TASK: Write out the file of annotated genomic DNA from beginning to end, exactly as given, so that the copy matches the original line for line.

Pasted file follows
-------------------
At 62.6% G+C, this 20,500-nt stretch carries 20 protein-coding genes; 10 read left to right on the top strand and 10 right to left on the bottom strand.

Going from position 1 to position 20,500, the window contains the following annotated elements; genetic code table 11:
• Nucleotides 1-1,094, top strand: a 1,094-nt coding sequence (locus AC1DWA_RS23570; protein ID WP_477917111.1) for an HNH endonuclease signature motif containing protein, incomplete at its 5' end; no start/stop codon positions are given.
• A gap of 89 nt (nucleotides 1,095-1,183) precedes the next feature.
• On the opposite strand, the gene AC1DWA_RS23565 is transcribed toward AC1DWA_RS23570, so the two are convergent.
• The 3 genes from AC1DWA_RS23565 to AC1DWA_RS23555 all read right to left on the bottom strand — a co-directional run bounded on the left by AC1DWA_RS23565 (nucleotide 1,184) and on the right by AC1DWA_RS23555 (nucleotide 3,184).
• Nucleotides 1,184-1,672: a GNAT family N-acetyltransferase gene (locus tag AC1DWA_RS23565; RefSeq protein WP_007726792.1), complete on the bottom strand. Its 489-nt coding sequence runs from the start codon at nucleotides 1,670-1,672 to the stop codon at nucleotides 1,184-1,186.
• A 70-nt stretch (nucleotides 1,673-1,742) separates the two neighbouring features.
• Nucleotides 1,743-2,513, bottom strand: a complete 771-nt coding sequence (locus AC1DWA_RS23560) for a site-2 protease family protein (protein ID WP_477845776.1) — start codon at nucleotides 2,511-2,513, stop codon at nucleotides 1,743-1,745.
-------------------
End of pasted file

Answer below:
At 62.6% G+C, this 20,500-nt stretch carries 20 protein-coding genes; 10 read left to right on the top strand and 10 right to left on the bottom strand.

Going from position 1 to position 20,500, the window contains the following annotated elements; genetic code table 11:
• Nucleotides 1-1,094, top strand: a 1,094-nt coding sequence (locus AC1DWA_RS23570; protein ID WP_477917111.1) for an HNH endonuclease signature motif containing protein, incomplete at its 5' end; no start/stop codon positions are given.
• A gap of 89 nt (nucleotides 1,095-1,183) precedes the next feature.
• On the opposite strand, the gene AC1DWA_RS23565 is transcribed toward AC1DWA_RS23570, so the two are convergent.
• The 3 genes from AC1DWA_RS23565 to AC1DWA_RS23555 all read right to left on the bottom strand — a co-directional run bounded on the left by AC1DWA_RS23565 (nucleotide 1,184) and on the right by AC1DWA_RS23555 (nucleotide 3,184).
• Nucleotides 1,184-1,672: a GNAT family N-acetyltransferase gene (locus tag AC1DWA_RS23565; RefSeq protein WP_007726792.1), complete on the bottom strand. Its 489-nt coding sequence runs from the start codon at nucleotides 1,670-1,672 to the stop codon at nucleotides 1,184-1,186.
• A 70-nt stretch (nucleotides 1,673-1,742) separates the two neighbouring features.
• Nucleotides 1,743-2,513, bottom strand: a complete 771-nt coding sequence (locus AC1DWA_RS23560) for a site-2 protease family protein (protein ID WP_477845776.1) — start codon at nucleotides 2,511-2,513, stop codon at nucleotides 1,743-1,745.